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BizReport : Loyalty Marketing : July 05, 2013

How to improve your loyalty program

Loyalty programs are on the rise...and in some cases in a downward spiral. Because, for all the new loyalty club members there are many more who aren't being properly served by the brand. According to experts loyalty programs have grown more than 25% since 2011 with more than 2.65 billion consumers in at least one program, but engagement levels are down by as much as 4%.

by Kristina Knight

Kristina: Despite the significant growth in loyalty programs, engagement levels aren't as high as they've been in the past - why is that?

Joe Easley, Director of Global Product Strategy, Kobie Marketing: Many brands are trying too hard. Trying to engage consumers on every channel all the time can sometimes dilute the message that goes out to market. It's important that brands invest in researching how their customers and loyalty program members want to be engaged, as message consistency is critical. Millennials for example, might be highly engaged, but older Gen Xers and Baby Boomers could be disengaged with their loyalty programs. My recommendation for retailers and many other business verticals, is to focus on member sub-segmentation strategies.
Continue to focus on what works best on what channel, using tactics like pilots and promotions. Marketers must also make loyalty programs more reflective of their core brand message. Every engagement point must marry the culture of your brand. If you're a "touch and feel" organization, why would online be your best channel? The brands that are engaging members on their channel of choice, however, are seeing high engagement levels.

Kristina: How are loyalty programs changing the way consumers shop?

Joe: The answer could be positive or negative. Poorly-constructed loyalty programs might incent people to not engage with a brand, as they feel bombarded by too many programs that look and feel the same. In those instances, brand loyalty is reduced. Effective programs are a different endgame. Loyalty programs should provide a combination of incentives and rewards and do so in a way that empowers the consumer to make an emotional brand connection. There's also a cyclic nature to this. Loyalty programs, by engaging consumers across multiple channels, are also encouraging them to use those channels with greater frequency. So, it's not just about going where consumers already are. It's about encouraging them to migrate to those channels as well. And as status-based loyalty - wherein brand referrals and ambassadorial behavior get rewarded - has grown in importance, you're seeing shopping become an even more social, collective experience. Loyalty, combined with social media, is helping make that happen.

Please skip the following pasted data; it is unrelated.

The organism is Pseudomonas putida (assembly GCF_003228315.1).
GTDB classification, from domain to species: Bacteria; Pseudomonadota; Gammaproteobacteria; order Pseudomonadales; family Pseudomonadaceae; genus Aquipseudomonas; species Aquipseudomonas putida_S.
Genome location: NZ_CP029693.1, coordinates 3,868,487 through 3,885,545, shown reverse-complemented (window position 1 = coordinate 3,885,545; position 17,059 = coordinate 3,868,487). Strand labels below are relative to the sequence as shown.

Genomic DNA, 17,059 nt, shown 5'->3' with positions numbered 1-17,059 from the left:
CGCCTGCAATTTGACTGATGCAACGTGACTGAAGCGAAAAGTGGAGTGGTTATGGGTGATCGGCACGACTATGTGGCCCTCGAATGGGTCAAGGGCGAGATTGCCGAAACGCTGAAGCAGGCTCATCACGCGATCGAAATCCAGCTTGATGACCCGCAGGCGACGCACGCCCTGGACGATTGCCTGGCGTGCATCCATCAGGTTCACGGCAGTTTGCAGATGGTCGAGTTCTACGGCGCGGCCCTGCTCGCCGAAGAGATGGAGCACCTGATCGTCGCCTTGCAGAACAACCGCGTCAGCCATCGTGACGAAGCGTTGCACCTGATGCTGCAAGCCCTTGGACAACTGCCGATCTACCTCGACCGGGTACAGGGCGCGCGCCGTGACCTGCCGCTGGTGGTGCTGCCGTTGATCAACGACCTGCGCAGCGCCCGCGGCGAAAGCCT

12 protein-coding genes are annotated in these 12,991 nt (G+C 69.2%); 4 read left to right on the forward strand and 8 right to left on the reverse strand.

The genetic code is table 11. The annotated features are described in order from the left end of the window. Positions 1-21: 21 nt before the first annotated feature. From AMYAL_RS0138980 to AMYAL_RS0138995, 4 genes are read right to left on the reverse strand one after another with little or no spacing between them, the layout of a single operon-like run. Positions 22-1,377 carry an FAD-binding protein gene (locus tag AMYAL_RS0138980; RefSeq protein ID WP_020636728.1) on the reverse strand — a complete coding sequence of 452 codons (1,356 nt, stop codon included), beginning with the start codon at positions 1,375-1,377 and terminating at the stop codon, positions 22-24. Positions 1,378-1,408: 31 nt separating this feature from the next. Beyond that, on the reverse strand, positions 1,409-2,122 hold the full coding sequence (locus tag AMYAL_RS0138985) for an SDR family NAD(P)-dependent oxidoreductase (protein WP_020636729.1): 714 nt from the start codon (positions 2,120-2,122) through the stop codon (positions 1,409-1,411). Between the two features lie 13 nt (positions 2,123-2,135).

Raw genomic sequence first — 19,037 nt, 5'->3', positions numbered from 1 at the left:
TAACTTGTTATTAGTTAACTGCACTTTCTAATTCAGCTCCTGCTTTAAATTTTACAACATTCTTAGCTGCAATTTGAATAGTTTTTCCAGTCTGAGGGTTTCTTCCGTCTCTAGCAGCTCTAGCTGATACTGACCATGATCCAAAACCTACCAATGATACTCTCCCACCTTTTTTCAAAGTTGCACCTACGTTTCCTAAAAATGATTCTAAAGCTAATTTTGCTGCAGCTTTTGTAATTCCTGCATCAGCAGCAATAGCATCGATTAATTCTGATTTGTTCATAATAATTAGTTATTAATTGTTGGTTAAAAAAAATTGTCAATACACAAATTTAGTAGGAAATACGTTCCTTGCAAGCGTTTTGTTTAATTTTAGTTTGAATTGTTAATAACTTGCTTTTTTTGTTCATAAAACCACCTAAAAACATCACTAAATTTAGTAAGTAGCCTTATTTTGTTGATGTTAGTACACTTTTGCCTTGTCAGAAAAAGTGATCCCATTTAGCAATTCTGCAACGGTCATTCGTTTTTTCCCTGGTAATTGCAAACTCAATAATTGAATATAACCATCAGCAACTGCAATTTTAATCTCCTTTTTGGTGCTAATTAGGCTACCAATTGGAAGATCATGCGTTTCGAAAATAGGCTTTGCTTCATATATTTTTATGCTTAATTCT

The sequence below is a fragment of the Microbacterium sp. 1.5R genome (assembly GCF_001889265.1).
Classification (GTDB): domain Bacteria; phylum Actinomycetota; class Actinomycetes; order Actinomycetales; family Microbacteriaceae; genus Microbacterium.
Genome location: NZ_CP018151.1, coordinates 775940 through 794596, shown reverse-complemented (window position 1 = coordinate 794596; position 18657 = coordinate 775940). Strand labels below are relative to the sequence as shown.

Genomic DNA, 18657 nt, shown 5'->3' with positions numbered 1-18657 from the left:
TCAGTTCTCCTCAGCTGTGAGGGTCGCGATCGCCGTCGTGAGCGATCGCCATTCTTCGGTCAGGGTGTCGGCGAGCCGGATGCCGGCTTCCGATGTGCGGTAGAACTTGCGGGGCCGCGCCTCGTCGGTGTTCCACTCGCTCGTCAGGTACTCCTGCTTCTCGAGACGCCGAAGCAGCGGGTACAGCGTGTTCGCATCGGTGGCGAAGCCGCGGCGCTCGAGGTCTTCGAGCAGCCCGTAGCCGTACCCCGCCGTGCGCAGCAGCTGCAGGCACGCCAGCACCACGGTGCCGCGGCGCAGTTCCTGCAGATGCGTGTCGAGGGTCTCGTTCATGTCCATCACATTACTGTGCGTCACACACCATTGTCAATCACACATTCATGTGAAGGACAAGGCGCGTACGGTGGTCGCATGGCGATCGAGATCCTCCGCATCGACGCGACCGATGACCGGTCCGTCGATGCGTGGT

Kristina: And, related, how can businesses better integrate a loyalty program that will pull more consumers in?

Joe: The loyalty program must be omnichannel, but focus on which channels are most preferred (and most effective) by the consumers in question. The consumer-focused channel experiences must be seamless and efficient, rewards must be rewarding and genuine experiences must go hand-in-hand with traditional rewards. Program differentiation is key, as is rapid responsiveness when, inevitably, problems arise. And beyond just using data to engage existing members, sending opt-in messaging to potential customers on their mobile devices - messaging built on typical shopper behaviors - will also add to programs' ranks.

You can read part one of my interview with Joe here.

Image via Shutterstock

Tags: Kobie Marketing, loyal customer trends, loyalty marketing, loyalty trends

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